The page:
Former Treasury Secretary Henry Paulson said AIG's bailout terms were harsh but fair during testimony Monday in the insurance giant's $40 billion lawsuit, the Wall Street Journal reported. Former AIG Chairman Maurice Greenberg sued the federal government over the terms of the bailout, saying it cost shareholders billions.
Paulson spent two hours of his testimony discussing the bailout terms and whether private sector options were ignored by the government. The bailout terms were a 79.9 percent ownership of AIG by the government and an $85 billion loan, ultimately ballooning to $184.6 billion, with a 12 percent annual interest rate. AIG paid off the loan in 2012.
"I certainly believe it was treated in harsher terms than a number of others," Paulson said, adding, "I have a reason why I think that was appropriate." Paulson said the insurance giant's treatment was different from other companies, such as Morgan Stanley or Goldman Sachs Group Inc., due to circumstance rather than a need to punish or provide more favorable terms to one company over another.
"If we have a rescue that trumps failure and prevents failure, then it was important that the terms be harsh here. I look at moral hazard very seriously," Paulson said. Moral hazard is an economic theory stating that companies or parties would engage in risky behavior because they would not have to face the consequences. Paulson said the terms were in part a reaction to the political and public opinion of Wall Street and the banks, and were necessary to quell criticism.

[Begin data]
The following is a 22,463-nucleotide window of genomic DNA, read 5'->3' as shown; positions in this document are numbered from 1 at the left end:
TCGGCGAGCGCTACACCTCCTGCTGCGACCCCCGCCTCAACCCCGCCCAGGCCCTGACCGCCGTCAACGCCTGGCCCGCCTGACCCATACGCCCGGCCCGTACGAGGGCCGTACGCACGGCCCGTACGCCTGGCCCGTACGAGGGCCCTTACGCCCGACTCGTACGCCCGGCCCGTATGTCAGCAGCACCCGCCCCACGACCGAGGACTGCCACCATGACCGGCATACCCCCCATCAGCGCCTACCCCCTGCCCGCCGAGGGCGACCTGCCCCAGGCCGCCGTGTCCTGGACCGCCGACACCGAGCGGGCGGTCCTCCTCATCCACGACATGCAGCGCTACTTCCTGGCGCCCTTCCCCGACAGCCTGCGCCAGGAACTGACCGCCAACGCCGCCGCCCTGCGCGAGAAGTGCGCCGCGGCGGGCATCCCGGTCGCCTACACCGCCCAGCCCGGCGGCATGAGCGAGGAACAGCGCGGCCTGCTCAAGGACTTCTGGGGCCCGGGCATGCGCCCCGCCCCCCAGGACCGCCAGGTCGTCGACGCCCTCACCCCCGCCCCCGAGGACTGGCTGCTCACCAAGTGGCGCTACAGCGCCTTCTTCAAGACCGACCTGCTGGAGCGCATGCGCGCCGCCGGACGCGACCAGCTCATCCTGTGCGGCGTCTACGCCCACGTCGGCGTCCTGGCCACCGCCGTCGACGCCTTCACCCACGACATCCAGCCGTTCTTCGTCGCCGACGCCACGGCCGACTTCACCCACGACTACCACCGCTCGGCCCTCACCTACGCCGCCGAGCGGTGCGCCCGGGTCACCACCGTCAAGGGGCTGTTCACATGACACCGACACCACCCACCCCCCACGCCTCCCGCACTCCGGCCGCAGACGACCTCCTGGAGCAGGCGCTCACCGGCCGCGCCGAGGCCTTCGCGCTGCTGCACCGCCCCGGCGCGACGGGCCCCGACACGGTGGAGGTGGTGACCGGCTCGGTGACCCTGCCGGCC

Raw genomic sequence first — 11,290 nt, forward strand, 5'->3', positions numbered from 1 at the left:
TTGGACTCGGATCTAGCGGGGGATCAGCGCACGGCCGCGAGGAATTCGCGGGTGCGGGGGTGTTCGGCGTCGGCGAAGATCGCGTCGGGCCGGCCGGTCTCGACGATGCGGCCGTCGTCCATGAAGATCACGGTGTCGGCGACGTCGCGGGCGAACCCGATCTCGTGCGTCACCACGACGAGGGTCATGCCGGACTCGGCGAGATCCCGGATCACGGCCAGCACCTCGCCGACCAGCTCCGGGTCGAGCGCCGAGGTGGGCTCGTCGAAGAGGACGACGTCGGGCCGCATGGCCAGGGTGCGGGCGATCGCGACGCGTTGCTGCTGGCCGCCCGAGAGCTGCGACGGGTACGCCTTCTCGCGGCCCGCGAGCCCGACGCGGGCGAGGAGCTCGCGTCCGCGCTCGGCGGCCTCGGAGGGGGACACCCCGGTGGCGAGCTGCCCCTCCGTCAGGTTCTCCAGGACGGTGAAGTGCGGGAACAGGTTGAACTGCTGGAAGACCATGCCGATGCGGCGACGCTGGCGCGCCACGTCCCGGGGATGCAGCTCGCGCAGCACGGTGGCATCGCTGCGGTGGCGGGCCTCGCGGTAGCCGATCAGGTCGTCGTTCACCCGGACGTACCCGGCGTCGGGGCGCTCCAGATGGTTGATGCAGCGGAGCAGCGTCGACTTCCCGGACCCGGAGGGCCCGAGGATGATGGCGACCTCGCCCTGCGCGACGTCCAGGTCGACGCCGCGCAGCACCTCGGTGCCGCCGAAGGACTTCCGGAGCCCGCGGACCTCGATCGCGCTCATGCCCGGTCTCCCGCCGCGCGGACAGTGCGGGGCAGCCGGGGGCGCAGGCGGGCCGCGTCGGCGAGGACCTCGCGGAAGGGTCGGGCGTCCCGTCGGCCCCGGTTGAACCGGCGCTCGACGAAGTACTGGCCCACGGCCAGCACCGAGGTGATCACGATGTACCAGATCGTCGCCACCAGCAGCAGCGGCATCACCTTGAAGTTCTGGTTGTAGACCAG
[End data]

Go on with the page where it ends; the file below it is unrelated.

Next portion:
AIG "certainly was a scapegoat for Wall Street and all the bad practices that people were angry about," Paulson said.
Andrew Ross Sorkin, editor of the New York Times' DealBook and author of "Too Big to Fail: The Inside Story of How Wall Street and Washington Fought to Save the Financial System -- and Themselves," which examined the collapse of Lehman Brothers, said Greenberg's lawsuit is an attempt "to rewrite history so that AIG can be viewed as a sympathetic casualty of the crisis and one that was mistreated by the big bad government." Sorkin said the bailout was necessary to rescue Wall Street.
Timothy Geithner, former president of the Federal Reserve Bank of New York and later Paulson's successor, is expected to testify Tuesday.